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The secret of getting more done with less effort
“Give me six hours to chop down a tree and I'll spend the first four hours sharpening the axe.” I love the idea behind this Abraham Lincoln quote, but how can I apply it to setting up my todo list? That's what we're getting into in this post.
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At the start of each day, I often ask myself how best to channel my attention and energy to make the best use of limited time. This typically looks like reviewing a list of things I could do, and then choosing the handful of tasks that "make the cut." Sometimes tasks make the cut because they have deadlines, but when that's the not the case, I've found tremendous value in considering leverage when choosing tasks.
All work falls on a spectrum of leverage
If you've ever had to train somebody new to a job, then you'll know what I mean. Teaching someone how to do a task that you can do in your sleep usually takes more work than just doing the task yourself.
Once the person is trained however, they can do that task instead of you, leaving you free to spend your time on other things. That return on investment makes the heavy lift of training worth the effort.
The more value a task produces, the higher it's leverage. Recognizing the leverage value of work allows you to get more deliberate and intentional about how you choose which work to do on any given day.
Three kinds of work
I like to classify work into one of three segments on the leverage spectrum: single serving, limited, and everlasting.
Single serving work only delivers a single instance of value. In our tree chopping example, this would include each swing of the axe. The portion of wood cut out from the trunk represents the single instance of value that the axe swing produces.
Next we have limited value work. This is work that yields a several instances of value, but that eventually runs out. Sharpening the axe is a limited value task. It allows each axe swing to be more effective and easier to perform, thereby reducing the overall time and effort needed to eventually fell the tree. The axe will eventually get dull however, so the value is limited, it doesn't last forever.
Finally we have everlasting value work, which as the name implies, delivers value forever. In terms of chopping down a tree, this might look like writing down the procedure for how to sharpen the axe, and illustrating the most effective technique for how to make the cuts. The task of documenting this information only happens once, but it can be applied infinitely many times to cut down any number of trees.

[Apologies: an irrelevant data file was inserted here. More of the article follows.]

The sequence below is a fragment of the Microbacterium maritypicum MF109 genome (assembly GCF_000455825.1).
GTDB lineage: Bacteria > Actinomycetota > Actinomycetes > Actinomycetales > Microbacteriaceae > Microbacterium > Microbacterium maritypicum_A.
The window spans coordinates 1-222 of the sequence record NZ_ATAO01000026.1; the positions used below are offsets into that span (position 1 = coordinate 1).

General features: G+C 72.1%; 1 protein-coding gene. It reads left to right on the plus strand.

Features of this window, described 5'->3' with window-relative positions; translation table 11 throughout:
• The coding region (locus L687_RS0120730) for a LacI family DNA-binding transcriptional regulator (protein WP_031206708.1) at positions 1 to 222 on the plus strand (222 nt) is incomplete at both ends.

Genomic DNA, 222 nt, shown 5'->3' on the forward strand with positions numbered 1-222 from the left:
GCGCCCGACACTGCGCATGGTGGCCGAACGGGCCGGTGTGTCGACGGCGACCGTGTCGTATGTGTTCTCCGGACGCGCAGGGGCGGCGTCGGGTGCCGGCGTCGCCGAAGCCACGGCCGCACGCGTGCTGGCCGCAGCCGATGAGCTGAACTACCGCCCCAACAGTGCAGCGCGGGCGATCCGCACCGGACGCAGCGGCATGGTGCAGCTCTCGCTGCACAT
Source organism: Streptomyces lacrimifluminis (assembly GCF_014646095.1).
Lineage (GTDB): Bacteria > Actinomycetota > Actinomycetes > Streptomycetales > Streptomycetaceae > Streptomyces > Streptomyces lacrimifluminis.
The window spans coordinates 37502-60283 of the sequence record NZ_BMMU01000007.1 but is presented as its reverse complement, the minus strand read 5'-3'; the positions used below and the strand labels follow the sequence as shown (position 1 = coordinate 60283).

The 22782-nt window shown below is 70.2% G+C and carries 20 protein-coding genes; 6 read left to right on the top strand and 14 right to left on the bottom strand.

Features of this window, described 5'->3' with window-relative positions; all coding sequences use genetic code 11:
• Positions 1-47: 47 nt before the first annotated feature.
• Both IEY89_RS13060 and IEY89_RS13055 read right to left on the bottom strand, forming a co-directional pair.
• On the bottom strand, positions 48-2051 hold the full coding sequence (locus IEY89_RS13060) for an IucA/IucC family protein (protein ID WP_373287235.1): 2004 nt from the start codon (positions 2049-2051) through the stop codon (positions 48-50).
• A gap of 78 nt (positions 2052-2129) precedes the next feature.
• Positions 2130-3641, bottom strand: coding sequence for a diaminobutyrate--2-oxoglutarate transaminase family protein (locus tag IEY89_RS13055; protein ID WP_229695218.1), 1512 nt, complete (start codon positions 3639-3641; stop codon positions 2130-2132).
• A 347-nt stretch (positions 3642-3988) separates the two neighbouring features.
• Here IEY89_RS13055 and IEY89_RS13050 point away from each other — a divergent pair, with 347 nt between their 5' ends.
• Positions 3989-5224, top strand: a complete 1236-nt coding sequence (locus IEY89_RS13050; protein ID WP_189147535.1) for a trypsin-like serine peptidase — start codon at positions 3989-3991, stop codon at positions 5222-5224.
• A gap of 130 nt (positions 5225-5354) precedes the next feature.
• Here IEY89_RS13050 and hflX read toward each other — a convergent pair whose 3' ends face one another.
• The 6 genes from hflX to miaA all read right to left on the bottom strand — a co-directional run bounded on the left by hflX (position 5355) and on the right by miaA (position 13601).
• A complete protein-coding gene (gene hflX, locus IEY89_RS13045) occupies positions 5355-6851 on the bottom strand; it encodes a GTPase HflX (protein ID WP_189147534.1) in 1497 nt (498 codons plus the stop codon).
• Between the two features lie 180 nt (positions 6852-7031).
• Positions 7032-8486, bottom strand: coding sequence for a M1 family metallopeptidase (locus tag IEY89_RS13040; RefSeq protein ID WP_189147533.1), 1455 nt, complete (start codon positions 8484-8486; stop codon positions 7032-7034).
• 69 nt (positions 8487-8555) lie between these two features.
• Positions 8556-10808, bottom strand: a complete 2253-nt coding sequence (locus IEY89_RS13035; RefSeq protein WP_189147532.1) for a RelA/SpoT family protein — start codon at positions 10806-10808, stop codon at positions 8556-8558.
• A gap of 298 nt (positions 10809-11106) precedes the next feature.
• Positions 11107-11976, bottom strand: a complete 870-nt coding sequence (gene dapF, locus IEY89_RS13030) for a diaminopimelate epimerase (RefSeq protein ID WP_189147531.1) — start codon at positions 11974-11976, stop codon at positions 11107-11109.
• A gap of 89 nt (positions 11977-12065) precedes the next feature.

How they relate
When you start to look at work this way, you begin to notice something. Higher leverage work usually makes lower leverage work easier to to do
Single serving work is usually repetitive and kind of boring, but that's also what makes it so great for optimization. And optimization is precisely what limited and everlasting work is best for.
When I was first building my running habit, I found that constantly making little decisions added up to a fair amount of friction when trying to get out the door. Figuring out how far I needed to go and which route to take could easily be just high enough of a barrier to keep me in bed on a cold morning.
That all changed the day I finally sat down and spent a few hours creating a running plan. I laid out what every run needed to look like for the next 9 months, and once that was done, all I ever had to do was look at the plan and execute. No more decision making, or wondering if I was doing the right thing on any given day.
Making the running plan was a great example of limited leverage work. The outcome gave me value for 9 months, and made the single serving work of doing each run much easier to do.
Single serving work is all that counts
This brings us to our final point: when it comes to building a compounding system that transforms your life, single serving work is the only thing that counts.
Going back to my running example, all the reading and planning in the world wouldn't do me a lick of good if I didn't actually get the runs in. Consistently building mileage, day after day, was the only thing that counted in terms of becoming a stronger runner. Same with cutting down the tree. Until you actually swing the axe, all the sharpening in the world doesn't matter.
High leverage work can be sexy and fun to do. It's often the world of research, tool building, and planning. But it's also a fantastic way to procrastinate. Pro tip: A good way to think of procrastination to think of it as the time between single serving tasks.
The four ideas covered here are connected and together form the secret behind getting more done less effort: tapping into leverage. Recognizing that all work falls on a spectrum of leverage opens up the ability to classify it. You can then make wise decisions about how to spend your attention and energy by balancing the fact that limited and everlasting work makes single serving work easier to do, but always keeping in mind that when it comes to compounding results, the single serving work is all that matters.
Do you have a personal example of high leverage work making your life easier? If so, I'd love to hear about it! Please leave a comment about whether the work was limited value or everlasting, and the kind of single serving work it streamlined. I'm sure you'll inspire me and others, and who knows, you may very well make a difference our lives.
Single serving work is the unsung hero of any compounding system, but how do you keep your spirits high when failure starts to enter the picture? Be sure to check out this post to see how.
In case you’d like to see a spoken version of this essay, be sure to check out this post on YouTube.